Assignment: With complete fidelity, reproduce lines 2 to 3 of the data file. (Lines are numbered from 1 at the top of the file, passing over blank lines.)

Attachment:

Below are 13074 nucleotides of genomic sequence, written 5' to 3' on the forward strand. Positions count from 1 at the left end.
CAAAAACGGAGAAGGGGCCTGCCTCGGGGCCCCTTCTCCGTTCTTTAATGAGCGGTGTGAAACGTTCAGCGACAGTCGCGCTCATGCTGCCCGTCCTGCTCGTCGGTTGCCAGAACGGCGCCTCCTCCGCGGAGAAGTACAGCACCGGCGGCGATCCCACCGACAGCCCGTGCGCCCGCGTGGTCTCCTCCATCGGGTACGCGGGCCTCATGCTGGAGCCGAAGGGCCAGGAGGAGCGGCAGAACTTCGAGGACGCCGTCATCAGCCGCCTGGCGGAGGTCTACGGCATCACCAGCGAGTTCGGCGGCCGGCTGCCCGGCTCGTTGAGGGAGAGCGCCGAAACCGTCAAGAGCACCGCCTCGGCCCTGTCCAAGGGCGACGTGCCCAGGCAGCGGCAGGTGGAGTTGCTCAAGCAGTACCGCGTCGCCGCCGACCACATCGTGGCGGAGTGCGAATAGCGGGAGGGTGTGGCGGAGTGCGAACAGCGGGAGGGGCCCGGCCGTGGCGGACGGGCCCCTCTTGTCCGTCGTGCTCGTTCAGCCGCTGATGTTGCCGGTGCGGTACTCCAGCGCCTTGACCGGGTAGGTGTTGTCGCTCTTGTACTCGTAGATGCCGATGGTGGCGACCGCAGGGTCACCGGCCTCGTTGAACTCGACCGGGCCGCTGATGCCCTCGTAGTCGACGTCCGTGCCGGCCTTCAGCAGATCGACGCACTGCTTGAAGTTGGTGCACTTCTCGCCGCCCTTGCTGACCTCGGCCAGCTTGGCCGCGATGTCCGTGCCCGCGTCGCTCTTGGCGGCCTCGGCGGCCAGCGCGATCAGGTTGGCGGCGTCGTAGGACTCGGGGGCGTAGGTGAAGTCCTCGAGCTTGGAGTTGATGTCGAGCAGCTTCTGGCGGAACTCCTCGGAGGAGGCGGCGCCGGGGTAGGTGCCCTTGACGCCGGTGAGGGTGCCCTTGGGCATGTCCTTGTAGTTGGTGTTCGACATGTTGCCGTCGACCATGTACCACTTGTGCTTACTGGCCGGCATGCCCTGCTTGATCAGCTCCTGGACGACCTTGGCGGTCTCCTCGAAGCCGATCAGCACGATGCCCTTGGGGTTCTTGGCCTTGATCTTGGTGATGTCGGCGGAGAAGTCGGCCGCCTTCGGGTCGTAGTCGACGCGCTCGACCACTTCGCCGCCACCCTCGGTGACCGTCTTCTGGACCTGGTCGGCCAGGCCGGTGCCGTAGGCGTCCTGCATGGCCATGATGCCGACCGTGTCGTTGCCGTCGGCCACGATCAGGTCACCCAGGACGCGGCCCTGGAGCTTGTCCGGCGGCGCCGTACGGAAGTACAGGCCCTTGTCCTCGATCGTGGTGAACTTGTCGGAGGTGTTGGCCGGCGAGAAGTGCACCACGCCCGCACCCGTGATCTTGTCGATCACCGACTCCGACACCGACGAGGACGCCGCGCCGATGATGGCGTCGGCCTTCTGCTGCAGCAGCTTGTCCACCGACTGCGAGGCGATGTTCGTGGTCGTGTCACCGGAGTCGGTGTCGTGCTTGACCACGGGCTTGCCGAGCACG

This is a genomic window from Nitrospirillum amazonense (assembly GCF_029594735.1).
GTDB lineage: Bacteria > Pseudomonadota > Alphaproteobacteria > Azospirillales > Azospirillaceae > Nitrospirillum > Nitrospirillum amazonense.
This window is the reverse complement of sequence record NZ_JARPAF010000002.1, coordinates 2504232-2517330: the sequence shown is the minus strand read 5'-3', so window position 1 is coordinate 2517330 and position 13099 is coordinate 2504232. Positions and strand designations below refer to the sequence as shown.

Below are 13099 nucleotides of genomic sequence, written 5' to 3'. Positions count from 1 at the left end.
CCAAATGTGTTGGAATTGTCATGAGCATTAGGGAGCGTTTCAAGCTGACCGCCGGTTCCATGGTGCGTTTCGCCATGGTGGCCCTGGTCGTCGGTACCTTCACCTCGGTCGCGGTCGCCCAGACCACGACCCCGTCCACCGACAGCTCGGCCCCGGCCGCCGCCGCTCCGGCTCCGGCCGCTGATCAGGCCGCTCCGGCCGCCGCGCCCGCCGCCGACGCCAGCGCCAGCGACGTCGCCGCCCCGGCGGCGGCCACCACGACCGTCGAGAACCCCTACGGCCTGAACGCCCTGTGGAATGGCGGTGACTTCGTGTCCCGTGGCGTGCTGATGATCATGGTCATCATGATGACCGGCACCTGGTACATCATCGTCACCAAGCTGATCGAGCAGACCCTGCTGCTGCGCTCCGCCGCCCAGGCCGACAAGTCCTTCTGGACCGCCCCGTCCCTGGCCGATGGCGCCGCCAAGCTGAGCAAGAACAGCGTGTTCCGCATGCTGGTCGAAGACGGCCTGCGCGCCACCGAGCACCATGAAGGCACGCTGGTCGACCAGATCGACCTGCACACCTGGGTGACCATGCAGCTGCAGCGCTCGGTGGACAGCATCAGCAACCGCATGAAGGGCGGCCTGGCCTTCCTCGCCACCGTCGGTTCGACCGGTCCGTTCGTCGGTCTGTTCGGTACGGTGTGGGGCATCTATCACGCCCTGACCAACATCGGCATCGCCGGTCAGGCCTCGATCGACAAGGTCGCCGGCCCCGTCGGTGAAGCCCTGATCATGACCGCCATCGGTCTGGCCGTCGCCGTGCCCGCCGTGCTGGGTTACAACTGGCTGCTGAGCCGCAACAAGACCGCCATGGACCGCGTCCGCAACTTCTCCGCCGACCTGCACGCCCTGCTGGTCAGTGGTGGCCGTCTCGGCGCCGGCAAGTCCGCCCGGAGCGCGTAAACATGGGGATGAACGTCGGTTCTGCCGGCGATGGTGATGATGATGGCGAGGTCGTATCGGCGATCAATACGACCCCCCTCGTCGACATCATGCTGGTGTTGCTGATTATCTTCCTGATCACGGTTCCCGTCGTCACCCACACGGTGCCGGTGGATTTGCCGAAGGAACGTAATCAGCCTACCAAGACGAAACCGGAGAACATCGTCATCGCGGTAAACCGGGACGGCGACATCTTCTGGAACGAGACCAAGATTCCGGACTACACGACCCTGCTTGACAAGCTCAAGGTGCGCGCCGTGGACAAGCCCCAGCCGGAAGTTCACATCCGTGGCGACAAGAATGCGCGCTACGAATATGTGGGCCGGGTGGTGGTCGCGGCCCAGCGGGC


CAAAAACGGAGAAGGGGCCTGCCTCGGGGCCCCTTCTCCGTTCTTTAATGAGCGGTGTGAAACGTTCAGCGACAGTCGCGCTCATGCTGCCCGTCCTGCTCGTCGGTTGCCAGAACGGCGCCTCCTCCGCGGAGAAGTACAGCACCGGCGGCGATCCCACCGACAGCCCGTGCGCCCGCGTGGTCTCCTCCATCGGGTACGCGGGCCTCATGCTGGAGCCGAAGGGCCAGGAGGAGCGGCAGAACTTCGAGGACGCCGTCATCAGCCGCCTGGCGGAGGTCTACGGCATCACCAGCGAGTTCGGCGGCCGGCTGCCCGGCTCGTTGAGGGAGAGCGCCGAAACCGTCAAGAGCACCGCCTCGGCCCTGTCCAAGGGCGACGTGCCCAGGCAGCGGCAGGTGGAGTTGCTCAAGCAGTACCGCGTCGCCGCCGACCACATCGTGGCGGAGTGCGAATAGCGGGAGGGTGTGGCGGAGTGCGAACAGCGGGAGGGGCCCGGCCGTGGCGGACGGGCCCCTCTTGTCCGTCGTGCTCGTTCAGCCGCTGATGTTGCCGGTGCGGTACTCCAGCGCCTTGACCGGGTAGGTGTTGTCGCTCTTGTACTCGTAGATGCCGATGGTGGCGACCGCAGGGTCACCGGCCTCGTTGAACTCGACCGGGCCGCTGATGCCCTCGTAGTCGACGTCCGTGCCGGCCTTCAGCAGATCGACGCACTGCTTGAAGTTGGTGCACTTCTCGCCGCCCTTGCTGACCTCGGCCAGCTTGGCCGCGATGTCCGTGCCCGCGTCGCTCTTGGCGGCCTCGGCGGCCAGCGCGATCAGGTTGGCGGCGTCGTAGGACTCGGGGGCGTAGGTGAAGTCCTCGAGCTTGGAGTTGATGTCGAGCAGCTTCTGGCGGAACTCCTCGGAGGAGGCGGCGCCGGGGTAGGTGCCCTTGACGCCGGTGAGGGTGCCCTTGGGCATGTCCTTGTAGTTGGTGTTCGACATGTTGCCGTCGACCATGTACCACTTGTGCTTACTGGCCGGCATGCCCTGCTTGATCAGCTCCTGGACGACCTTGGCGGTCTCCTCGAAGCCGATCAGCACGATGCCCTTGGGGTTCTTGGCCTTGATCTTGGTGATGTCGGCGGAGAAGTCGGCCGCCTTCGGGTCGTAGTCGACGCGCTCGACCACTTCGCCGCCACCCTCGGTGACCGTCTTCTGGACCTGGTCGGCCAGGCCGGTGCCGTAGGCGTCCTGCATGGCCATGATGCCGACCGTGTCGTTGCCGTCGGCCACGATCAGGTCACCCAGGACGCGGCCCTGGAGCTTGTCCGGCGGCGCCGTACGGAAGTACAGGCCCTTGTCCTCGATCGTGGTGAACTTGTCGGAGGTGTTGGCCGGCGAGAAGTGCACCACGCCCGCACCCGTGATCTTGTCGATCACCGACTCCGACACCGACGAGGACGCCGCGCCGATGATGGCGTCGGCCTTCTGCTGCAGCAGCTTGTCCACCGACTGCGAGGCGATGTTCGTGGTCGTGTCACCGGAGTCGGTGTCGTGCTTGACCACGGGCTTGCCGAGCACG

This is a genomic window from Nitrospirillum amazonense (assembly GCF_029594735.1).